Mortgage stress is typically defined as being when a household is paying above 30% of its income on mortgage repayments. Whilst I agree with the 30% hurdle in this definition, what's missing is an understanding of what a household really is and what makes up the income upon which that 30% assessment is based. This is where real mortgage stress resides.
In attempting to quantify mortgage stress we impassively talk in economic units such as household income and house prices. However to really understand mortgage stress we need to consider a home instead of a house and a family instead of a household.
To me a house is an asset on a balance sheet and a household represents the occupants in a form of accommodation regardless of whether they are a family unit or flat mates. A home on the other hand is where families live and households are made up of families comprising various combinations of provider, nurturer and dependents, all performing important societal roles beyond just providing household income and being consumers. Only by relating to the real life circumstances of a family in their home can we properly understand mortgage stress and determine sustainable solutions.
Over the last 30 years there has been a fundamental shift in the pricing of the family home. Whereas the price of the family home used to be based on one income, in the last three decades it has changed to being based on two. Putting this in social terms, whereas the price of the family home used to be based on the income of the family's provider/protector it now also requires an income from the family's nurturer.
When I started in real estate I was encouraged to save a 30% deposit for my first home. I didn't achieve that, but I did save 20%, meaning I borrowed from the bank on an 80% LVR. An LVR we now hear a lot of property and finance industry participants complaining about as being too low. As importantly, if not more, the interest cover on my first mortgage was based on my income only; it did not include my wife's and in our mortgage application we had to allow for a couple of percentage points increase in the interest rate.
In 1992 the property developer I was working for went bust and I was out of work for six months. Fortunately we were able to rely on my wife's income plus our savings so we never missed a mortgage payment. Had our mortgage been originally set based on both our incomes we would have been in serious trouble. And even though we were able to make our repayments, I can assure you we lived with mortgage stress for those six months with every dollar being accounted for.
For many Australian families this is how they live every day. The provider/protector as well as the nurturer both need to work in order to meet the family mortgage repayments, and they still account for every dollar. Mum doesn't work because she wants to; she works because she has to.
If Mum is working because she has to instead of wanting to (note the difference---I have nothing against working Mums, as long as it’s their choice) then how does she find the emotional strength, let alone time, to nurture the family? By my way of thinking mortgage stress can exist even when mortgage payments are less than 30% of a household’s income.
So how did home pricing evolve from being based on one income to two? In short - easy credit and government handouts.
Without any question, the First Home Owners Grant increased prices. That's why many refer to it as the home vendors grant. Instead of home prices naturally coming back to what families could afford, governments on both sides artificially increased affordability to maintain prices (simple supply - demand economics). The trouble with this social policy is that when you turn off the bonus you instantly reduce affordability. Sales drop and industry calls for the re-introduction of government assistance. Our societal choice is to indefinitely maintain such schemes or take our medicine and stay off these artificial benefits that are ultimately not beneficial (think Greece).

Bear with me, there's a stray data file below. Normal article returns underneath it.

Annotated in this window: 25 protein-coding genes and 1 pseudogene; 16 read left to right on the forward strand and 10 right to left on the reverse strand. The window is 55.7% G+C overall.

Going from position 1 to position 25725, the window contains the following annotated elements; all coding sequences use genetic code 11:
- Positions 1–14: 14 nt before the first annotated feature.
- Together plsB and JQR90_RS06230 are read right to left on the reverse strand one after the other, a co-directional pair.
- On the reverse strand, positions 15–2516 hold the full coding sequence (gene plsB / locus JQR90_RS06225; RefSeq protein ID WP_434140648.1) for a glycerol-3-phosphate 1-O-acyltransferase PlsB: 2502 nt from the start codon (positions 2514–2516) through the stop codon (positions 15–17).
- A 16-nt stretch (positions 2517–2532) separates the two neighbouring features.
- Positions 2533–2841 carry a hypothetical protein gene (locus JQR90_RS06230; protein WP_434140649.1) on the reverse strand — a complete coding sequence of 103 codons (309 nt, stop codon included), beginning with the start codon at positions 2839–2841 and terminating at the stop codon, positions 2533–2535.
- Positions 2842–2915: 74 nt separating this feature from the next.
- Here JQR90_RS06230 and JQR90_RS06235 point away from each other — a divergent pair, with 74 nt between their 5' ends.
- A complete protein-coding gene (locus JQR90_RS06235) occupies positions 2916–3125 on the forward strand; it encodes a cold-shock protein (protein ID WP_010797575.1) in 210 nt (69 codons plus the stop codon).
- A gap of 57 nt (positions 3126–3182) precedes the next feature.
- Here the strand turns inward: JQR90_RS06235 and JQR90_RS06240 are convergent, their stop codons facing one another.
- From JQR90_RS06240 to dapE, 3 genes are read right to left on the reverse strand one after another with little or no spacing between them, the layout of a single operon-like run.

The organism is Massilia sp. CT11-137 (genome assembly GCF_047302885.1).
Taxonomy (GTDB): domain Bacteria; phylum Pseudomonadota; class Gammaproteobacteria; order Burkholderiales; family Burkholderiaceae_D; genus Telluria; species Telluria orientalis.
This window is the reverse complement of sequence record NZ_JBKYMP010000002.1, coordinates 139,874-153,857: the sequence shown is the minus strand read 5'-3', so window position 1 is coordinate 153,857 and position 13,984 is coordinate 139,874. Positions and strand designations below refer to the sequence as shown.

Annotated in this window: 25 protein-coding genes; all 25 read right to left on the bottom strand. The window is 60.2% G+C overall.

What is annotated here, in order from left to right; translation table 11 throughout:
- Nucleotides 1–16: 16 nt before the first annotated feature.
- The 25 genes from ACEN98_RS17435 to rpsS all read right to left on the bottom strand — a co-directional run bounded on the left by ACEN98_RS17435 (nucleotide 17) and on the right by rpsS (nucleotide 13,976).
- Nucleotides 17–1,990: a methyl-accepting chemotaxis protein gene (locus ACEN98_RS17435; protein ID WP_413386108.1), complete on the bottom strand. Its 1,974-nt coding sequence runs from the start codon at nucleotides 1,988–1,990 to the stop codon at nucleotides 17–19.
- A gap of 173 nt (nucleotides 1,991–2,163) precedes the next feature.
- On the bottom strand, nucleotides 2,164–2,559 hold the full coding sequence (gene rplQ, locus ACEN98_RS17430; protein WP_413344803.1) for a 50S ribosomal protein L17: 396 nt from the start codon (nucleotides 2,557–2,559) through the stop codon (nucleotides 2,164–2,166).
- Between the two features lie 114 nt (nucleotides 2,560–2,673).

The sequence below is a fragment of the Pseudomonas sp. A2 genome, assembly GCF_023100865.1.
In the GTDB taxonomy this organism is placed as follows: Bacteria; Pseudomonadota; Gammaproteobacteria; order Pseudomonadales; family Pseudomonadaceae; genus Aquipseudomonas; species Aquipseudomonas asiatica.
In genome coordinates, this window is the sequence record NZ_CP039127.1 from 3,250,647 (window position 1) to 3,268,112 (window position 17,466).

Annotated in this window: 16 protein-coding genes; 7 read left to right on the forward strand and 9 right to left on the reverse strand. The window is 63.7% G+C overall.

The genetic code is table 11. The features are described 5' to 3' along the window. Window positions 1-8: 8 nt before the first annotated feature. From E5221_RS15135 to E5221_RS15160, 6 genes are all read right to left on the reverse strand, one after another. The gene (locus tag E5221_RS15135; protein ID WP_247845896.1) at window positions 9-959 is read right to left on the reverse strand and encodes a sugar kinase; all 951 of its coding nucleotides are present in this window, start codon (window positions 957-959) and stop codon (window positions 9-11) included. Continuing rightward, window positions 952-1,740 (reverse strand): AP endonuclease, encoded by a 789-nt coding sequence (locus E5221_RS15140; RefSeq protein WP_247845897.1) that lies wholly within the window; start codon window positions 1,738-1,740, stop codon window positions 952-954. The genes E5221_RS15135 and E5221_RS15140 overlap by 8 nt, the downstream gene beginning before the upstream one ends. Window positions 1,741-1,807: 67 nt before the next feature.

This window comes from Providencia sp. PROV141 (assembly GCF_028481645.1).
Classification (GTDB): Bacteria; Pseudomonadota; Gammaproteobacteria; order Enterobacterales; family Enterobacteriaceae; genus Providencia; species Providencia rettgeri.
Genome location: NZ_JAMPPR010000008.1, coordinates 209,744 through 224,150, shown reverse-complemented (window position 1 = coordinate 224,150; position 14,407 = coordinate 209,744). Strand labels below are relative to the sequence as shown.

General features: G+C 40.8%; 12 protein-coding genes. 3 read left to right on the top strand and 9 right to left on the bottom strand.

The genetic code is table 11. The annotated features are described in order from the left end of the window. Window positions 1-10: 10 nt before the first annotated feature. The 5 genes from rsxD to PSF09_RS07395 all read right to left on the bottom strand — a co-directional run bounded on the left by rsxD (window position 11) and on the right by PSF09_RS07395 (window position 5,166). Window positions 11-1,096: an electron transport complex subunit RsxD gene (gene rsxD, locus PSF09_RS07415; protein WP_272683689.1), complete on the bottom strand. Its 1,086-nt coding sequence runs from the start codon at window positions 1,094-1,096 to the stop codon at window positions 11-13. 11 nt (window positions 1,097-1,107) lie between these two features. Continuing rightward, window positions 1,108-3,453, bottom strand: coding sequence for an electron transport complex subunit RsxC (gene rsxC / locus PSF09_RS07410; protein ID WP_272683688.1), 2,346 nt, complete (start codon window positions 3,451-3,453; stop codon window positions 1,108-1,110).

Six years ago I could have bought property with almost no deposit. Heck, they'd even lend me the deposit! Banks were throwing credit at us; remember “Equity Mate”? Not only did lending institutions lower borrower criterion but also by including the partner’s income we could afford an even more expensive property. Easy credit is another form of artificially increasing affordability to improve price growth – but at what cost?
Easy credit and government handouts were the major contributors to the median house price approximately doubling in most capital cities in the first decade of this century.
Do government incentives and lower lending criterion relieve mortgage stress or ultimately just make it worse?
The property market will come back into equilibrium; it’s nature’s way and is inevitable. It’s only a question of how long this will take but the more we interfere in this re-balancing the longer it will take. For various reasons America let its real estate market drop whereas in Australia our banks have endeavoured to protect their balance sheets by softening the landing, thereby prolonging the time it will take for the market to realise a new equilibrium. It is a question of affordability (supply and demand); if prices don’t come back then we have to wait until demand catches up through affordability i.e. wages growth.
The question we have to ask ourselves as a society is how we want to measure affordability; as a household or a family?
Greg Campbell is the director of ARAP, which assists clients facing mortgage default overcome their difficulties through an ‘Agreed Risk Adjusted Purchase’.